Law features more prominently in warfare today than in any time in memory. Stories about the legality of detaining “unlawful combatants” or “unprivileged belligerents” in Guantanamo Bay are in the headlines weekly. The current set of conflicts may prove to be the most heavily litigated in human history.
The current conflicts have seen an even greater expansion of law’s role in war, though: law as a means of warfare. Both the military and U.S. civilian development agencies have embraced these ostensibly legal activities – referred to generally as “rule of law” – for their contribution to our campaigns in both Iraq and Afghanistan.
Law’s ascendance as a means of warfare is tied to the ascendance of counterinsurgency as a form of warfare. Counterinsurgency, as a contest between opposing groups to be recognized by a particular population as their legitimate government, necessarily places the host nation government’s legitimacy at the center of the conflict. Establishing the rule of law, then, is important to counterinsurgents because of its contribution to a government’s legitimacy.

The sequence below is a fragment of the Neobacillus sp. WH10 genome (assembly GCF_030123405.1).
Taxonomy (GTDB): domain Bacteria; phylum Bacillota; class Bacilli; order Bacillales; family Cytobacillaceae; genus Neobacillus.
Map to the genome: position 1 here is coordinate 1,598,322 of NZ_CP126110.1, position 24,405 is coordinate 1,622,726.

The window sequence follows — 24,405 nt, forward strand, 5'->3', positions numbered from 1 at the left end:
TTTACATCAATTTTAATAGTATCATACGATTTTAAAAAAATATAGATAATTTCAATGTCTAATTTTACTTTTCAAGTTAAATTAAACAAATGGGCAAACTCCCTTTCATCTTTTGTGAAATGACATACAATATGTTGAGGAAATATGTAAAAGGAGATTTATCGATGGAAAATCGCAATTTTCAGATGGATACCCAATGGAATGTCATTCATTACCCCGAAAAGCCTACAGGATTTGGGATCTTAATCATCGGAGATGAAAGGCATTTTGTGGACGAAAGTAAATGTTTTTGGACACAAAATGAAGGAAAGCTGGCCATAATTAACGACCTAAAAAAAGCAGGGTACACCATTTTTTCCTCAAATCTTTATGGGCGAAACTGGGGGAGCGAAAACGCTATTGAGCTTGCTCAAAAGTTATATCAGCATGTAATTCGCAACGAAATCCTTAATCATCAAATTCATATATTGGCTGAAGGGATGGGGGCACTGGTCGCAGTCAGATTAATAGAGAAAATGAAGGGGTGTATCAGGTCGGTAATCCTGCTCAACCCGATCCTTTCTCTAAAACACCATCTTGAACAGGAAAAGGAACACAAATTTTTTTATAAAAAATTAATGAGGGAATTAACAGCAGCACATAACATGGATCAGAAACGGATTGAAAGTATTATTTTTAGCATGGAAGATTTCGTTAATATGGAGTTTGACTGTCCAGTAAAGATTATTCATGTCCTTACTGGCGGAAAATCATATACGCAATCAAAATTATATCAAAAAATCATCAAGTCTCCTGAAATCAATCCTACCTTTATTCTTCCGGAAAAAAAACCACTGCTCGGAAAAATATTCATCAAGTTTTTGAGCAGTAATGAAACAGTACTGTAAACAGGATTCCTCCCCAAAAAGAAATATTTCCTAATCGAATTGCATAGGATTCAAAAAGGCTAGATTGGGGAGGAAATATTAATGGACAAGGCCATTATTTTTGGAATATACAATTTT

Nevertheless, the counterinsurgency and stability operations doctrine lack both a meaningful definition of legitimacy and a model for how the rule of law contributes to legitimacy. Counterinsurgents are hardly the first to address the problem, though. Questions about how legitimacy and law operate together have long been studied in both jurisprudence and social psychology. The two fields come at the question quite differently, but both offer important insights into what legitimacy means to counterinsurgents and how it can best be built as part of a counterinsurgency campaign.